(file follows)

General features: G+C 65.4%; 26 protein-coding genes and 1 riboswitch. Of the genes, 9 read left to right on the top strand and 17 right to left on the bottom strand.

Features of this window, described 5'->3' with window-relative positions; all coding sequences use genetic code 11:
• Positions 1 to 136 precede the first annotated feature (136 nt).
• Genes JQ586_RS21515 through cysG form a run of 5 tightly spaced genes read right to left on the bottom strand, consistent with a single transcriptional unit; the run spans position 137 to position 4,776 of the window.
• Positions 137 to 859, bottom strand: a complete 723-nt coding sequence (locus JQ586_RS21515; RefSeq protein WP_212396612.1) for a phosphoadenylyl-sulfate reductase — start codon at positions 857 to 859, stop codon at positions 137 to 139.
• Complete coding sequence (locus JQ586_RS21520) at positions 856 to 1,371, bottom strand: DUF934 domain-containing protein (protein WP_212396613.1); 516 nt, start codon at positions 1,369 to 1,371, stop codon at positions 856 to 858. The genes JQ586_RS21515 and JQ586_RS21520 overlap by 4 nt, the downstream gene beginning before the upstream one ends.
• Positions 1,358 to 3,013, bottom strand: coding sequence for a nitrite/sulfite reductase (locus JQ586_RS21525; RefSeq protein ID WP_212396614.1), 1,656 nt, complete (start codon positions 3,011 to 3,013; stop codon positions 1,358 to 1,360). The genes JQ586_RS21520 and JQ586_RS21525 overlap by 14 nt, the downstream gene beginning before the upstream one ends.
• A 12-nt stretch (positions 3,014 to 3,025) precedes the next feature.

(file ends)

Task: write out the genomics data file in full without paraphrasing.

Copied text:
General features: G+C 65.4%; 26 protein-coding genes and 1 riboswitch. Of the genes, 9 read left to right on the top strand and 17 right to left on the bottom strand.

Features of this window, described 5'->3' with window-relative positions; all coding sequences use genetic code 11:
• Positions 1 to 136 precede the first annotated feature (136 nt).
• Genes JQ586_RS21515 through cysG form a run of 5 tightly spaced genes read right to left on the bottom strand, consistent with a single transcriptional unit; the run spans position 137 to position 4,776 of the window.
• Positions 137 to 859, bottom strand: a complete 723-nt coding sequence (locus JQ586_RS21515; RefSeq protein WP_212396612.1) for a phosphoadenylyl-sulfate reductase — start codon at positions 857 to 859, stop codon at positions 137 to 139.
• Complete coding sequence (locus JQ586_RS21520) at positions 856 to 1,371, bottom strand: DUF934 domain-containing protein (protein WP_212396613.1); 516 nt, start codon at positions 1,369 to 1,371, stop codon at positions 856 to 858. The genes JQ586_RS21515 and JQ586_RS21520 overlap by 4 nt, the downstream gene beginning before the upstream one ends.
• Positions 1,358 to 3,013, bottom strand: coding sequence for a nitrite/sulfite reductase (locus JQ586_RS21525; RefSeq protein ID WP_212396614.1), 1,656 nt, complete (start codon positions 3,011 to 3,013; stop codon positions 1,358 to 1,360). The genes JQ586_RS21520 and JQ586_RS21525 overlap by 14 nt, the downstream gene beginning before the upstream one ends.
• A 12-nt stretch (positions 3,014 to 3,025) precedes the next feature.